Clinical Pathways

What happens after discharge?

jhc-sept16-cvrJHC readers may be familiar with clinical pathways in the hospital – that is, well-researched, well-documented paths to providing care that result in optimum outcomes. But what about clinical pathways for patients following their hospital stay? When should that patient be discharged? And to what kind of facility, or perhaps home? For how long? And then what?

These are significant questions for payers, providers and distributors, as reimbursement methods change and post-acute-care costs continue to rise.

Post-acute spending is estimated to exceed $200 billion per year and is growing at approximately 6 percent annually, according to Cardinal Health. Proper discharge planning and post-acute care coordination reduces overall cost and variance in the healthcare system, which is important to providers and health plans participating in value-based payment models, including bundled-payment initiatives, the company says.

That’s one reason that naviHealth Inc., a Cardinal Health company, recently acquired Curaspan Health Group Inc., a provider of care transition tools for hospitals and post-acute-care providers.

Cardinal Health isn’t new to post-acute care. In 2013, for example, the company acquired AssuraMed, a provider of medical supplies to patients in the home. The company continues to operate through two separate businesses: Edgepark, a mail-order, direct-to-home provider of disposable medical supplies; and Independence Medical, a wholesale medical supplies distributor providing services to home health agencies, providers, retailers, and home medical equipment customers.

In August 2015, Cardinal Health acquired a majority stake in naviHealth, a Nashville, Tenn.-based company that manages the post-acute-care segment of the care continuum for health plans, health systems and providers. naviHealth uses evidence-based protocols and technology to help optimize care plans and align all stakeholders, including providers and patients, according to Cardinal Health. At the time of the acquisition, naviHealth served 2 million health plan members and more than 75 hospitals and physician groups.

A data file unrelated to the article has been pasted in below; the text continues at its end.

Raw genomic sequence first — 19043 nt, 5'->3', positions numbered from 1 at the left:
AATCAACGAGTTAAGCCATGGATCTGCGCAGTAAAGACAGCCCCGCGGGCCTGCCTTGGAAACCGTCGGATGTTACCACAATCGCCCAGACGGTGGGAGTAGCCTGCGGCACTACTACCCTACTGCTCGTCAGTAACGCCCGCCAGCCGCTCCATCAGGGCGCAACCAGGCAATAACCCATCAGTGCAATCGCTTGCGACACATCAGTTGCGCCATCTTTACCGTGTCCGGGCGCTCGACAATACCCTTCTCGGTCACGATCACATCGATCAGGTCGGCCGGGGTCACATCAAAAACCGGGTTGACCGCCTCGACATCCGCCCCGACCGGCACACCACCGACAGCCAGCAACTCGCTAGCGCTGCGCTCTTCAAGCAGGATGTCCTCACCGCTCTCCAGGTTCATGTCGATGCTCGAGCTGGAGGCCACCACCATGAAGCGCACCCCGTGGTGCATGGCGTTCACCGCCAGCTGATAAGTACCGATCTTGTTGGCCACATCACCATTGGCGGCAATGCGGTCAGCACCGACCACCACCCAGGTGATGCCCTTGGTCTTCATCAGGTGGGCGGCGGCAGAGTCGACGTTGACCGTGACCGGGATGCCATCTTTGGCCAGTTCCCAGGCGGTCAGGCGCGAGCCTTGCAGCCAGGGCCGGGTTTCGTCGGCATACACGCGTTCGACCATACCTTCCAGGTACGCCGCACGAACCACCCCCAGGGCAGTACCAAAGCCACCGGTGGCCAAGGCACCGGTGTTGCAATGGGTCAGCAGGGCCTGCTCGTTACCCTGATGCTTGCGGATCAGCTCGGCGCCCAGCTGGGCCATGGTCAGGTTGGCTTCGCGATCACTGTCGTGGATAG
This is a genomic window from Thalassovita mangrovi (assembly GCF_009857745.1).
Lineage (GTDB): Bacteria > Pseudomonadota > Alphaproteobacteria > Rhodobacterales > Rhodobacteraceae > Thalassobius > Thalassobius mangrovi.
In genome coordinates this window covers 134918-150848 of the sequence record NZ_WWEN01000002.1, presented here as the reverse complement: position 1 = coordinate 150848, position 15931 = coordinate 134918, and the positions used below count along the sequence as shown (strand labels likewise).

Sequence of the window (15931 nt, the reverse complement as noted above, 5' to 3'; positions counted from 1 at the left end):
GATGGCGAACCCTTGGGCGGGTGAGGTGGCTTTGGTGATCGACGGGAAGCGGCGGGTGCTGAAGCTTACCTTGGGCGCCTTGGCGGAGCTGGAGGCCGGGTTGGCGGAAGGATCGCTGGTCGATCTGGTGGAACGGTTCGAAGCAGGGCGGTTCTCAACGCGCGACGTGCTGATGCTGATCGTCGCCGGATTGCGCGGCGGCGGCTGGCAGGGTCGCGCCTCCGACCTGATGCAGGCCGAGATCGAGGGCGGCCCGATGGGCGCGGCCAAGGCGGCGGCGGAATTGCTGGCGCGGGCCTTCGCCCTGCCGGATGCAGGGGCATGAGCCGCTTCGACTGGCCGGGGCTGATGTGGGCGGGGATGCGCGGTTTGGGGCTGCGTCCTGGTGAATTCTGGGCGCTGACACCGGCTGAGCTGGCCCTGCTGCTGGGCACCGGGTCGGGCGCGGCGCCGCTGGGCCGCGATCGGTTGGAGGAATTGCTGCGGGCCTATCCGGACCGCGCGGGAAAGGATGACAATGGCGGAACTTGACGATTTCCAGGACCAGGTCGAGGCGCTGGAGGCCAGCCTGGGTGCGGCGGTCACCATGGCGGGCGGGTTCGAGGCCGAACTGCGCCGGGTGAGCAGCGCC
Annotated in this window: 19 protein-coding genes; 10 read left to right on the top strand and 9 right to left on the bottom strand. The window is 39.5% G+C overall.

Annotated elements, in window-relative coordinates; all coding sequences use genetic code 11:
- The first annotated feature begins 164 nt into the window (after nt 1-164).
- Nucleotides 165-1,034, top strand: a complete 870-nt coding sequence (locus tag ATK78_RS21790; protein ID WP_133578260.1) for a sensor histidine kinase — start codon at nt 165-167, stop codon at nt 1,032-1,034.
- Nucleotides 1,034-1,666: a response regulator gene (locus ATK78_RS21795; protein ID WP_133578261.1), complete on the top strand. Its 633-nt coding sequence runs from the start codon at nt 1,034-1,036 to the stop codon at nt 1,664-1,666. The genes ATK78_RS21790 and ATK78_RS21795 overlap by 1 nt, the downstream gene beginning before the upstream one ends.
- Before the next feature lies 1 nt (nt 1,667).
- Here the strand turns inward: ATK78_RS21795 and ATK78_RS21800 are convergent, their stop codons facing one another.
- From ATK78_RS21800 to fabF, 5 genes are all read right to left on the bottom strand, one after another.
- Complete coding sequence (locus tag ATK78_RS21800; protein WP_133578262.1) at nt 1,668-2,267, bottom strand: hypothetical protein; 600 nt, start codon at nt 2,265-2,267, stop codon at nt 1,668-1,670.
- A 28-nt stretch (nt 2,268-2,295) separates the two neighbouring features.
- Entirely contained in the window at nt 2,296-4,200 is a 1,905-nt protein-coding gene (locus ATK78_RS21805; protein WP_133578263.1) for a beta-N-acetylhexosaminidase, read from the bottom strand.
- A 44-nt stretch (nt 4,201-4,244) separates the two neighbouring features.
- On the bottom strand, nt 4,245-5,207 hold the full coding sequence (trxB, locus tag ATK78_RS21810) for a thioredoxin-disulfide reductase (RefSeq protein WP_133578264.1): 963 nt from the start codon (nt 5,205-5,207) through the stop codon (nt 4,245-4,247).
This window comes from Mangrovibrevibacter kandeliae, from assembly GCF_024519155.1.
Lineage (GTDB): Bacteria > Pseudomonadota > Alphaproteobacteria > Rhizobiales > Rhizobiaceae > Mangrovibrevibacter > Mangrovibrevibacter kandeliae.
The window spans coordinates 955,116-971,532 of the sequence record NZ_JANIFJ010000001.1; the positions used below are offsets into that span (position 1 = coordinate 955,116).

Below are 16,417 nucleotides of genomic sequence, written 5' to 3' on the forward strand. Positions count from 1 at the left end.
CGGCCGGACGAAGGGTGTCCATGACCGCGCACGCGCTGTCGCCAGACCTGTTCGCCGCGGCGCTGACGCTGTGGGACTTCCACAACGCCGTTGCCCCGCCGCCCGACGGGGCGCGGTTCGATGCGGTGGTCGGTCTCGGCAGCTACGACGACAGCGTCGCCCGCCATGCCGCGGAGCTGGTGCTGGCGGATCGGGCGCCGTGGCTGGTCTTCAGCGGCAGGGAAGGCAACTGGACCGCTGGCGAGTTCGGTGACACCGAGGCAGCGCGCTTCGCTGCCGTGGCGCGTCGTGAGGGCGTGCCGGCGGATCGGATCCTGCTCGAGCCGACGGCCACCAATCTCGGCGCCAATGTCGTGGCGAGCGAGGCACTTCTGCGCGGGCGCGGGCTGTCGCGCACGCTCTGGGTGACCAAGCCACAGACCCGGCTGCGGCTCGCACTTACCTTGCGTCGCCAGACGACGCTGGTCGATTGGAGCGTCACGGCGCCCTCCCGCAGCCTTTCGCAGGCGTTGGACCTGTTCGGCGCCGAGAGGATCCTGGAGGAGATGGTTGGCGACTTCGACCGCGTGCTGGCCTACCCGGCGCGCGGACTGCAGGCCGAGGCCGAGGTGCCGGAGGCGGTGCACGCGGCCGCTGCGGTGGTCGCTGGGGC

Four months later, in December 2015, naviHealth acquired RightCare Solutions, a healthcare decision support software service provider specializing in hospital discharge planning software and readmissions management. RightCare’s software is powered by evidence-based decision-support technology developed in conjunction with the University of Pennsylvania School of Nursing, according to the company. RightCare licenses its software to hospitals and health systems to assess patients for post-acute care needs, determine risk of readmission, and coordinate patient discharges to post-acute care providers. The company also licenses its software to post-acute-care providers, allowing them to automate many of the administrative tasks involved in accepting referrals.

Curaspan, which Cardinal Health acquired in June 2016, is designed to automate transitions of care, create workflow efficiencies, reduce variation and optimize collaboration among providers as patients move from one site or mode of care to another.

The system is installed in more than 600 hospitals and has more than 8,000 post-discharge customers, including skilled nursing facilities, home health agencies, long-term acute-care hospitals, dialysis centers, durable medical equipment distributors, hospice providers, transportation companies and other post-acute-care organizations.

Attacking variation
Approximately four out of 10 Medicare patients – and about a third of all hospitalized patients – require some form of post-acute care, says Clay Richards, CEO of naviHealth. That can take place in skilled nursing facilities, at the home, or in more intensive settings, such as inpatient rehab facilities and long-term acute-care hospitals.

“Often, these patients bounce from one facility to another and back again,” says Richards. “Costs go up and there is no correlation to better outcomes. That’s why post-acute care has become such a focus for the Medicare Payment Advisory Council and the Centers for Medicare & Medicaid Services.

“The challenge is, there is a lot of variation among hospitals and discharge planners as to how a post-discharge plan is determined,” he continues. Some patients are monitored by a primary care physician, but many are not. “If it’s a surgical case, the surgeon is involved,” says Richards. “If it’s a medically complex patient, a hospitalist might be involved. Physician alignment is important, but who that physician is varies by patient. Decisions are based more on practice patterns than clinical effectiveness.”

Perhaps the biggest obstacle in delivering cost-effective, high-quality post-acute care is our current payment system, he says. “Historically, there has been no financial incentive for the hospital to manage the patient after discharge. But you’ve started to see that change, because of value-based purchasing, readmissions penalties and, more important, bundled payment arrangements.